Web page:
Spain coach tight-lipped over keeper choice before Germany showdown

·2-min read
FILE PHOTO: UEFA Nations League - League A - Group 4 - Switzerland v Spain
FILE PHOTO: UEFA Nations League - League A - Group 4 - Switzerland v Spain

SEVILLE (Reuters) - Spain coach Luis Enrique chose not to reveal who would be his goalkeeper in Tuesday's UEFA Nations League decider against Germany, saying all three of his keepers had what it takes to help his team over the line.

Spain must beat Germany in order to win League A4 and progress to next year's Final Four tournament.

But while their opponents can count on the assured presence of captain Manuel Neuer, uncertainty surrounds Spain's goalkeeping situation.

"I have decided who the goalkeeper will be but I don't tell the players who is going to play until an hour and a half before the game," Luis Enrique told a news conference on Monday.

With Kepa Arrizabalaga no longer getting regular action for Chelsea and David de Gea underperforming for Manchester United and Spain for some time, the relatively inexperienced Unai Simon of Athletic Bilbao has played the last two internationals.

Simon looked uncomfortable on the ball in last week's 1-1 draw in a friendly against the Netherlands, while he made a blunder in Saturday's 1-1 Nations League draw with Switzerland and was only spared embarrassment by Sergio Ramos making a goalline clearance.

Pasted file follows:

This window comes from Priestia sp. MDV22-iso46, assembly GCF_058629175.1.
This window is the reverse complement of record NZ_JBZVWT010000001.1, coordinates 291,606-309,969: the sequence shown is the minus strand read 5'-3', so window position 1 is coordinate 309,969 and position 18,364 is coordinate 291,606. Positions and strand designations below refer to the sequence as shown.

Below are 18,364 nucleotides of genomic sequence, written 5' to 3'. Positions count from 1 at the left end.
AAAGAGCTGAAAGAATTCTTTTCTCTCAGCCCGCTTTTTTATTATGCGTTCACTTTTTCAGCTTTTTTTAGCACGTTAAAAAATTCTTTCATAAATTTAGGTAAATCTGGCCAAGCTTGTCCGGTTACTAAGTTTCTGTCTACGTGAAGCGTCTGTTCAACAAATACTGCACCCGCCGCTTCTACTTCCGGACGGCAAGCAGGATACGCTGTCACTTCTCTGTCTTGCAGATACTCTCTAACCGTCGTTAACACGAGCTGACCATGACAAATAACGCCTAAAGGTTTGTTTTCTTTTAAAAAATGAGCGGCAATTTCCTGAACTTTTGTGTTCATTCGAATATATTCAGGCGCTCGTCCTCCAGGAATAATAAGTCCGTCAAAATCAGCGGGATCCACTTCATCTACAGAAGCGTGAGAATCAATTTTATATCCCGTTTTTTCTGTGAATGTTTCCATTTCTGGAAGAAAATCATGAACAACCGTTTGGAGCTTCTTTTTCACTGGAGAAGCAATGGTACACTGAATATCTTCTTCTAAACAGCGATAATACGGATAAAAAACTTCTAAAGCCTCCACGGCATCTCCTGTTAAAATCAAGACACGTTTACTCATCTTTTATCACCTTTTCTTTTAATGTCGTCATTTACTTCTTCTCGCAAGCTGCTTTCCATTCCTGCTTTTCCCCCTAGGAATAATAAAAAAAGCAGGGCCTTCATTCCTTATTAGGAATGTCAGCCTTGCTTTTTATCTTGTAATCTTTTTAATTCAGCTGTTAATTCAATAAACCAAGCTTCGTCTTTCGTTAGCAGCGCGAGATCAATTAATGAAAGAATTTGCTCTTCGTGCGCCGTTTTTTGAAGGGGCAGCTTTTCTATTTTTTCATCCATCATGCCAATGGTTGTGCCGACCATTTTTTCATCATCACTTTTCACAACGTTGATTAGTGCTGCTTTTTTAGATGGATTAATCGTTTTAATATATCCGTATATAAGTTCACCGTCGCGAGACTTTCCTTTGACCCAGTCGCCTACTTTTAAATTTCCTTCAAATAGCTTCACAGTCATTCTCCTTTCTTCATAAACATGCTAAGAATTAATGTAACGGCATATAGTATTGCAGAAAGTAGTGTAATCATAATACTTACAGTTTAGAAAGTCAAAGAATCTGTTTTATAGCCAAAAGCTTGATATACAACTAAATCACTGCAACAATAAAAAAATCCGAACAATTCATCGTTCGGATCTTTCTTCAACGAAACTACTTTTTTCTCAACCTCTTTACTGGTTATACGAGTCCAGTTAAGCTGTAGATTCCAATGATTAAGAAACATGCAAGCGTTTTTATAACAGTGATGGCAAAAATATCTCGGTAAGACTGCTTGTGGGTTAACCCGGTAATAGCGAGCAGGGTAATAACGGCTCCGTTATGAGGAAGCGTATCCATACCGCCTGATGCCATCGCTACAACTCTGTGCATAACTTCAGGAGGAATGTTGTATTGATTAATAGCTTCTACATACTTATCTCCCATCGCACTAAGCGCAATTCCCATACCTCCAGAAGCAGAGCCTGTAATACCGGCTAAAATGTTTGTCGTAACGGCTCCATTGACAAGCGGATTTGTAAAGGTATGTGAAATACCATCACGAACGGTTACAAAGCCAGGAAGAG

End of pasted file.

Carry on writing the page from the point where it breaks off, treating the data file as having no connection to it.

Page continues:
"Unai has a very high level and so do Kepa and David de Gea, and we just have to pick one of them," added the coach.

"We have several factors in mind when thinking about our goalkeeper, they have to be able to play out from the back, be strong in the air and cover our defensive line when we are pressing our opponents."

In his first two seasons as Barcelona coach, Luis Enrique favoured Claudio Bravo in La Liga matches and Marc-Andre ter Stegen in the Copa del Rey and Champions League.

He reiterated he likes to keep goalkeepers on their toes, adding that he did not know who would be his number one for next year's rescheduled European Championship.

"I've always felt that I had three or four goalkeepers who had what it takes to be number one. I don't know what will happen in the future, it will depend on how they perform. But I cannot narrow my options and only have one goalkeeper," he said.

"Since I've been a coach I've always felt that you can change your goalkeepers around. A goalkeeper is just like any other player and he always has to be ready to help the team."

(Reporting by Richard Martin, editing by Pritha Sarkar)